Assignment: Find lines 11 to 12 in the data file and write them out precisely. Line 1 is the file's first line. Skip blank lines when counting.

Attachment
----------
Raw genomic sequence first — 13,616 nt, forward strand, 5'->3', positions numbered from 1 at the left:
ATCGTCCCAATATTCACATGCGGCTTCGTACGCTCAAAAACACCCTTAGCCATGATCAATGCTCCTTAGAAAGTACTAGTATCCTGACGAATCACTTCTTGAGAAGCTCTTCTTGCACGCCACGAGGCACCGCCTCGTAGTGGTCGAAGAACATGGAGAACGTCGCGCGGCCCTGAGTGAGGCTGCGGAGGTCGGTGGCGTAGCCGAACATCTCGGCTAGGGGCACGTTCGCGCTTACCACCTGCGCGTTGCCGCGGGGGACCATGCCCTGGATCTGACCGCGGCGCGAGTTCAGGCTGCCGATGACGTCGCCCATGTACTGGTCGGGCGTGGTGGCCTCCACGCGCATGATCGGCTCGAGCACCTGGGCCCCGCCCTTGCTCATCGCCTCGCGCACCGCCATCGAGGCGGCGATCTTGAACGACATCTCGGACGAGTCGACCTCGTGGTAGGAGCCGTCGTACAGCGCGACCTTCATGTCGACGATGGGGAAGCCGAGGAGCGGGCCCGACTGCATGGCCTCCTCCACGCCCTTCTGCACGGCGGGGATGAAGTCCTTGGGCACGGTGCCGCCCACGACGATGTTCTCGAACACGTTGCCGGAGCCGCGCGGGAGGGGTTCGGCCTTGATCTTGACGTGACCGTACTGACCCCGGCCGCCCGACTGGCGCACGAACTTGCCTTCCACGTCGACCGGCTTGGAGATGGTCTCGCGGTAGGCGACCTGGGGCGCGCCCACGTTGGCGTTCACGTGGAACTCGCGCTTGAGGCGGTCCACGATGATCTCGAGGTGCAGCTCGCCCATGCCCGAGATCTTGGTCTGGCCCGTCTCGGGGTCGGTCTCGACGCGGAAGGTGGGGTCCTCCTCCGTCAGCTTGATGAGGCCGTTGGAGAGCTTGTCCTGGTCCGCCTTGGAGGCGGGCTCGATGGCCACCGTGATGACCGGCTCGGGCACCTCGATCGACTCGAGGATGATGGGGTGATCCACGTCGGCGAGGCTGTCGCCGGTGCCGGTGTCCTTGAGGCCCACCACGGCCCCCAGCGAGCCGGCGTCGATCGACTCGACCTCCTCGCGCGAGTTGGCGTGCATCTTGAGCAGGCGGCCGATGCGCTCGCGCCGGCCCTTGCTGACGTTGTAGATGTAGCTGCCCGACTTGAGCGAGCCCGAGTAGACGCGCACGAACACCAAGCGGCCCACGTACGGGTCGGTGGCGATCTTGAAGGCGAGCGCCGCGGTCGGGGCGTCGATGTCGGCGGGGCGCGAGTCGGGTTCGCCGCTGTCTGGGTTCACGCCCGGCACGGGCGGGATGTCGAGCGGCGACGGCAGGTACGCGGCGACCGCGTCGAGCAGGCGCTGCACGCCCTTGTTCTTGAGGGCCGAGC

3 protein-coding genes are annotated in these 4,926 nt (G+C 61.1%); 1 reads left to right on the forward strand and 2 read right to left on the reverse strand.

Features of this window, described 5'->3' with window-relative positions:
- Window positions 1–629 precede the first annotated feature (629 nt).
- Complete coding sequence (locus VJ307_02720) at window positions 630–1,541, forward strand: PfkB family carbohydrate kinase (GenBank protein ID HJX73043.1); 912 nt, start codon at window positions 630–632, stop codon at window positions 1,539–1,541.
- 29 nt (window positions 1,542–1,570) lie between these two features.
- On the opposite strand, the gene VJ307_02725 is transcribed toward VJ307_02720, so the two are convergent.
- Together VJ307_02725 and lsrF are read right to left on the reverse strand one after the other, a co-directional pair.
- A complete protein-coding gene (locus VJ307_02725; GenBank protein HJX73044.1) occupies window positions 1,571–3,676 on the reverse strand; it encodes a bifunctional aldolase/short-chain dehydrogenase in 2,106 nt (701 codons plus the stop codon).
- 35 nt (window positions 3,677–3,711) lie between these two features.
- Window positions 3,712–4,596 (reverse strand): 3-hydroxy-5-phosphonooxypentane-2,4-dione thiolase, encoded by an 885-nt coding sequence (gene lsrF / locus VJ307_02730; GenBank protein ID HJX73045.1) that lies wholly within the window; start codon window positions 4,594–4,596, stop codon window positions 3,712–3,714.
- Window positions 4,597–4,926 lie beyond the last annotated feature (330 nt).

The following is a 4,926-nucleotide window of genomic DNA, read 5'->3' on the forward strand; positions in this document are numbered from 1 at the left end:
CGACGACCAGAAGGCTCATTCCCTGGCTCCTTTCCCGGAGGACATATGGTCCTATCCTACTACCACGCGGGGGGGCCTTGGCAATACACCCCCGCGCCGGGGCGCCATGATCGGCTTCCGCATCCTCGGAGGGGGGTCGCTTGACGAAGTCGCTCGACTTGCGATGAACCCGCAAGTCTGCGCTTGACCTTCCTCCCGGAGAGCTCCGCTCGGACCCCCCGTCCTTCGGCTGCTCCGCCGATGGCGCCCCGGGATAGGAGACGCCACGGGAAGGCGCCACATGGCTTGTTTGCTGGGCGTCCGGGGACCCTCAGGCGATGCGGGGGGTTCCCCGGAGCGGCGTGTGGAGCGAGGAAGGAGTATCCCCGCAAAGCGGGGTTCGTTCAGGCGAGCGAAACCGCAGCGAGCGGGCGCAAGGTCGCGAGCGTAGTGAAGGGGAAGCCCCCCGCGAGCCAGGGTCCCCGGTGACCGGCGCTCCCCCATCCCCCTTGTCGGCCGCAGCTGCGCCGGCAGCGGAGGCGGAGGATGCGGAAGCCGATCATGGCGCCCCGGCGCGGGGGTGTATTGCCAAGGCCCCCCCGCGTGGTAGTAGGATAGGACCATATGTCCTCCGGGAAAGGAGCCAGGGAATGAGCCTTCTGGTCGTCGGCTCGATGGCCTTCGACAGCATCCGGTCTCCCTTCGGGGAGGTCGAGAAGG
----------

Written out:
- 35 nt (window positions 3,677–3,711) lie between these two features.
- Window positions 3,712–4,596 (reverse strand): 3-hydroxy-5-phosphonooxypentane-2,4-dione thiolase, encoded by an 885-nt coding sequence (gene lsrF / locus VJ307_02730; GenBank protein ID HJX73045.1) that lies wholly within the window; start codon window positions 4,594–4,596, stop codon window positions 3,712–3,714.